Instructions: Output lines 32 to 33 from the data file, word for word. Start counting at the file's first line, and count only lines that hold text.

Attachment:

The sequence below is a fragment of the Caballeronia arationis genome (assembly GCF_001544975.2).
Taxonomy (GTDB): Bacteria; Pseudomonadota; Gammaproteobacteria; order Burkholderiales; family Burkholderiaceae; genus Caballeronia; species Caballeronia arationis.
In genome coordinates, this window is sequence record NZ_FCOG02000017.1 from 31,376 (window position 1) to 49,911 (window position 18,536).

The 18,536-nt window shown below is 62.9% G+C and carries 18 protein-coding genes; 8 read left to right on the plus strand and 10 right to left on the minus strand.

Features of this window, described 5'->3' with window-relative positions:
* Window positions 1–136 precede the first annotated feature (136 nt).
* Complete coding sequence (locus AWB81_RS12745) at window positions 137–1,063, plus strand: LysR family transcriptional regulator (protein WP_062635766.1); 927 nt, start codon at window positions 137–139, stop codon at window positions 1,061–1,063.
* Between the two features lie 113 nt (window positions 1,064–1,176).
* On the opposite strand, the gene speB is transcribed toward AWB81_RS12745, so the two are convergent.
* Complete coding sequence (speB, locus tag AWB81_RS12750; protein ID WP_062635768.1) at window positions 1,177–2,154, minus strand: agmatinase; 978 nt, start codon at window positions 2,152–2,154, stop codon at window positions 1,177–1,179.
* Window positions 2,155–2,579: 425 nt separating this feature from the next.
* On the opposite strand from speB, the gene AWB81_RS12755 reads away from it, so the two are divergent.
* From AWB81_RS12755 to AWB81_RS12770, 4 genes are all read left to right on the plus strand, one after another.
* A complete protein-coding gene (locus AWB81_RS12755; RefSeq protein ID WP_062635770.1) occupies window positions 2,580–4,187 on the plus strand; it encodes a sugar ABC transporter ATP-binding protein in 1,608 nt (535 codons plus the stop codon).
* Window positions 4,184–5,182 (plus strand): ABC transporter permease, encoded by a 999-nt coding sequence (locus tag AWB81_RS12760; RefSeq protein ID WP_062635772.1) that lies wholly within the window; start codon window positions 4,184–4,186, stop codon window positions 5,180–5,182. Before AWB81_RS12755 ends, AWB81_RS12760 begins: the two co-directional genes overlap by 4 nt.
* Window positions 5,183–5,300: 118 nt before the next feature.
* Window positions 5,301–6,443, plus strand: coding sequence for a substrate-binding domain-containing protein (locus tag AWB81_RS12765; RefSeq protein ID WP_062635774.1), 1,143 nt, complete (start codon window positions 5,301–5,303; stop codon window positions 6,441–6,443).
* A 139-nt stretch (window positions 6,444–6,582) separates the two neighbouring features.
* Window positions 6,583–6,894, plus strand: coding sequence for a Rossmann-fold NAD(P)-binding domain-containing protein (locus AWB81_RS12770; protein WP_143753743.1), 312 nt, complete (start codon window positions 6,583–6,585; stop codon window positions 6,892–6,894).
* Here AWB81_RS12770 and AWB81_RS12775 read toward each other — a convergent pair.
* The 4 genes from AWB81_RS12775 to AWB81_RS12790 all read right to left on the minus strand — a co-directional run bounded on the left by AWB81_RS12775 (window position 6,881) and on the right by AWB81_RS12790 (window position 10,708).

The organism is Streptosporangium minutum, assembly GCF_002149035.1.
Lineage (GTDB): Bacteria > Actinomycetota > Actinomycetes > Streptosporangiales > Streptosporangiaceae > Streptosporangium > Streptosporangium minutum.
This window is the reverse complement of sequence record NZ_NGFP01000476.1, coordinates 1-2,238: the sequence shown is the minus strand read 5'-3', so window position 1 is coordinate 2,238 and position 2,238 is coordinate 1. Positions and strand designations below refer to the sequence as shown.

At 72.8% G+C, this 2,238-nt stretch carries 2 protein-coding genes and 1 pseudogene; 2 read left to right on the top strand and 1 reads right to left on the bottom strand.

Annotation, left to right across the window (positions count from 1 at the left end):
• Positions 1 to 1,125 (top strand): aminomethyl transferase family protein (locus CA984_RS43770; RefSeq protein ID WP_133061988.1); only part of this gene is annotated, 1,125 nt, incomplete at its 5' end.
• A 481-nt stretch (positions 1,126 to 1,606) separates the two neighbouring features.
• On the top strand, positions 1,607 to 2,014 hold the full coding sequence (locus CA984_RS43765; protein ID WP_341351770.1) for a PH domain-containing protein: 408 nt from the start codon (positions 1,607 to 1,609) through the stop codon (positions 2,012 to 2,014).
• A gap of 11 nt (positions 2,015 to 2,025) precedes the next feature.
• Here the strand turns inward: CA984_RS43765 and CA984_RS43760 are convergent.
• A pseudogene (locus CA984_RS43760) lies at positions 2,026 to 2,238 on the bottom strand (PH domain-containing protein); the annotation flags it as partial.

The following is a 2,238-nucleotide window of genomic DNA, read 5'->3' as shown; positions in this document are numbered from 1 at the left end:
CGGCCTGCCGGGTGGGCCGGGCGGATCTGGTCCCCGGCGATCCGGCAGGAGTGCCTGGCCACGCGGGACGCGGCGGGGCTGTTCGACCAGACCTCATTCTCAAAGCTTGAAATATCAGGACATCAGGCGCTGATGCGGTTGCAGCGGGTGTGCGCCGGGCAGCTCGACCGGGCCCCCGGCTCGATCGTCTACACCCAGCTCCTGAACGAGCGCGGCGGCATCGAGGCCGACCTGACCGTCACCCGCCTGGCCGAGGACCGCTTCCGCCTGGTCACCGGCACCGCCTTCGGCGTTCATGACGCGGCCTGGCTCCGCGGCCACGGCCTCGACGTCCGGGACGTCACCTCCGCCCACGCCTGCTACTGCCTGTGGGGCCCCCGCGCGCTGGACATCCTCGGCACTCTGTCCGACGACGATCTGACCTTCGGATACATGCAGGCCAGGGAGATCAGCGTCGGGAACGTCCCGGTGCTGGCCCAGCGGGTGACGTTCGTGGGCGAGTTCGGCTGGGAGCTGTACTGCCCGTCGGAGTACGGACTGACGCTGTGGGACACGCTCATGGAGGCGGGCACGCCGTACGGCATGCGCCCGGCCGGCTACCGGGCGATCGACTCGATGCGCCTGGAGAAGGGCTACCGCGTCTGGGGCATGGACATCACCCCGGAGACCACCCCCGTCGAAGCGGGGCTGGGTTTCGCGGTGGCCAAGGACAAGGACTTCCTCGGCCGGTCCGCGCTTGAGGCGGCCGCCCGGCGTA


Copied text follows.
• A pseudogene (locus CA984_RS43760) lies at positions 2,026 to 2,238 on the bottom strand (PH domain-containing protein); the annotation flags it as partial.

The following is a 2,238-nucleotide window of genomic DNA, read 5'->3' as shown; positions in this document are numbered from 1 at the left end: